5,284 32 1
Cycloplegic effect of atropine compared with cyclopentolate-tropicamide combination in children with hypermetropia
Rabi Yahaya Sani, Sadiq Hassan, Saudat Garba Habib, Ebisike Philips Ifeanyichukwu
May-June 2016, 57(3):173-177
DOI:10.4103/0300-1652.184065  PMID:27397958
Background: Cycloplegic refraction is important in assessing children with hypermetropia. Atropine, though the gold standard cycloplegic agent for refraction in children, has a long duration of action and more severe side effects compared to short-acting cycloplegic agents. The aim of the study was to compare the cycloplegic effect of atropine with cyclopentolate and tropicamide combination in children with hypermetropia. Subjects and Methods: This was a crossover interventional study in children with hypermetropia. Cycloplegic refraction using two separate regimens of cycloplegic drugs was done on all subjects. Data were analyzed using the statistical software SPSS version 22.0. The mean spherical equivalent values of regimen 1 (atropine 1%) and regimen 2 (cyclopentolate 1% and tropicamide 1%) were presented as mean and standard deviation. A P ≤ 0.05 was considered statistically significant. Results: One hundred and twenty-six eyes of 63 subjects aged 5-12 years were examined. The mean spherical equivalent values for regimen 1 and regimen 2 for the right eyes were 4.73 ± 2.1 DS and 4.54 ± 1.9 DS, respectively (P = 0.59). The mean spherical equivalent values for regimens 1 and 2 for the left eyes were 4.74 ± 2.0 DS and 4.54 ± 1.8 DS, respectively (P = 0.56). Conclusion: The combination of 1% cyclopentolate and 1% tropicamide could be a useful alternative to atropine 1% for cycloplegic refraction in children with hypermetropia.
  5,198 31 5
Postoperative complications from primary repair of cleft lip and palate in a semi-urban Nigerian teaching hospital
Oluwafemi Adewale Adesina, Akinwale Adeyemi Efunkoya, Kelvin Uchenna Omeje, Paul Ikhodaro Idon
May-June 2016, 57(3):155-159
DOI:10.4103/0300-1652.184059  PMID:27397954
Background: This paper seeks to investigate the incidence of short-term postoperative complications in children and adult patients undergoing primary surgery of cleft lip and palate. Patients and Methods: One hundred and fifteen patients consisting of children (below 12 years) and adult (12 years and above) who were operated for both cleft lip and palate within a 2-year period at the University of Maiduguri Teaching Hospital were reviewed postoperatively at 1 week, 2 weeks, 1 month, 3 months, 6 months, and 1 year intervals, respectively. The complications encountered within the periods of the review were recorded. Results: One hundred and twenty surgeries were performed on 115 patients (85 children 30 Adults). A total of 43 complications (31 in children and 12 in adults) were recorded over the study period. Eighteen (41.9%) of these complications were noticed in unilateral cleft lip repair, while 12 (27.9%) and 13 (30.2%) complications were observed in bilateral cleft lip and cleft palate surgeries, respectively. A higher complication rate (72.0%) was recorded in children compared with adults. Major complications (13.9%) were, however, observed more in adults than children. Conclusion: Although every surgeon attempts to prevent complications during surgery, they may still occur. The high complication rate observed in our study may be due to a small sample size. General complications observed among children are due to cross infection during a hospital stay, contributing immensely to the higher rate of complications in children. Moreover, this may be reduced by short hospital stay following surgery. We also advocate early contact with children with cleft, and early surgical intervention in other to prevent some of the major complications encountered in adult patients.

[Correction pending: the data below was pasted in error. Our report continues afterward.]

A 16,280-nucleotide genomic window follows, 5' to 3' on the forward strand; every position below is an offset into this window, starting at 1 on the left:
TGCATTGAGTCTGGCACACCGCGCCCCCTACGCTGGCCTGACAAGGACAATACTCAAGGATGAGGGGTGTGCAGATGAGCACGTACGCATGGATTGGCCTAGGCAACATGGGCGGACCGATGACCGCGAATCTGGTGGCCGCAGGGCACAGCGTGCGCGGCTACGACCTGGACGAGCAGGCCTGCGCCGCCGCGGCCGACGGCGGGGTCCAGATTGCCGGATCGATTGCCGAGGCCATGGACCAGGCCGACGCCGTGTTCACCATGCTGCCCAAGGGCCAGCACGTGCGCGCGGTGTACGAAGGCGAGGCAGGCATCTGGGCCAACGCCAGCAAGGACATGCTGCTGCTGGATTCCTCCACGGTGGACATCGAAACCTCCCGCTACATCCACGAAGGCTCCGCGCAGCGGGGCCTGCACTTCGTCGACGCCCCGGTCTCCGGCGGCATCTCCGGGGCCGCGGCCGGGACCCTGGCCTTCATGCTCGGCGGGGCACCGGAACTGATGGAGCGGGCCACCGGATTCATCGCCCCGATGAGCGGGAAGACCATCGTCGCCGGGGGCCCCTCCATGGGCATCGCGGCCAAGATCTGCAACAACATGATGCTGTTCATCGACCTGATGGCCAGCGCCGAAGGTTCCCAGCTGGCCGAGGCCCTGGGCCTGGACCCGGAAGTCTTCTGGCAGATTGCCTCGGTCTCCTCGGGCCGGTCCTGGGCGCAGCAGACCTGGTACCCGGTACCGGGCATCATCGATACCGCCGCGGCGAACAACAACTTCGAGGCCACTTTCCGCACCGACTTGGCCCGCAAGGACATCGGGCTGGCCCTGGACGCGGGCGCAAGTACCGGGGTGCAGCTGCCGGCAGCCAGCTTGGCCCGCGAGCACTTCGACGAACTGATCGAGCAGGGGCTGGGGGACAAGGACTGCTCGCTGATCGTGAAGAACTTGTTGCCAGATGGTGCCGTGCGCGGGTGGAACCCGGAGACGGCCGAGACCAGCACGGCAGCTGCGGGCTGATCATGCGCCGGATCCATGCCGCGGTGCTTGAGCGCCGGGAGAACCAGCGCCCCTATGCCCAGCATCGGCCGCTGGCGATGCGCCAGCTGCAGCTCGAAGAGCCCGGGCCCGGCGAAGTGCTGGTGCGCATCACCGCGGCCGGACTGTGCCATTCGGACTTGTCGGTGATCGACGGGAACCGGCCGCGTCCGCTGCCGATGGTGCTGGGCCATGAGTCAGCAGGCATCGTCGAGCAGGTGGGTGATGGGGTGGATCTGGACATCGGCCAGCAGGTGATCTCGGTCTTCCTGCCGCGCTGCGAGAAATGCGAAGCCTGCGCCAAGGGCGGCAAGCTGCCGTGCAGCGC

4,194 31 9
Childhood ovarian neoplasms in Ibadan, South-western Nigeria
Mustapha Akanji Ajani, Kolawole Olanrewaju Aramide, Tinuade Adesola Ajani, Ayodeji A Salami, Clement Abu Okolo
May-June 2016, 57(3):164-166
DOI:10.4103/0300-1652.184061  PMID:27397956
Background: Childhood ovarian neoplasms are very rare. Little information is available on the relative pattern and frequency of these tumors in Nigerian children. Earlier study done in Ibadan involved ovarian neoplasms in children and adolescents. The aim of this study is to review cases of ovarian neoplasms in children <15 years over a 22΍ years period. Materials and Methods: This was a retrospective study. Twenty-four cases of childhood ovarian neoplasms were seen in patients <15 years of age. These cases were classified using the current World Health Organization histological classification of ovarian tumors. Results: Childhood ovarian neoplasms accounted for 2.8% of all cases of ovarian tumors seen in this period. Fourteen (58.3%) cases of childhood ovarian neoplasms were benign, and 10 (41.7%) were malignant. Mature cystic teratoma occurring in 13 (54.2%) was the most common childhood ovarian neoplasm and was most prevalent between 10 and 14 years of age. Burkitt lymphoma was the most common 4 (40%) malignant childhood ovarian tumor and prevalent between 5 and 14 years of age. Conclusion: Mature cystic teratoma remains the single most common childhood ovarian neoplasms, and Burkitt's lymphoma is the most malignant childhood ovarian tumor in Ibadan, South-western Nigeria.
  3,587 31 2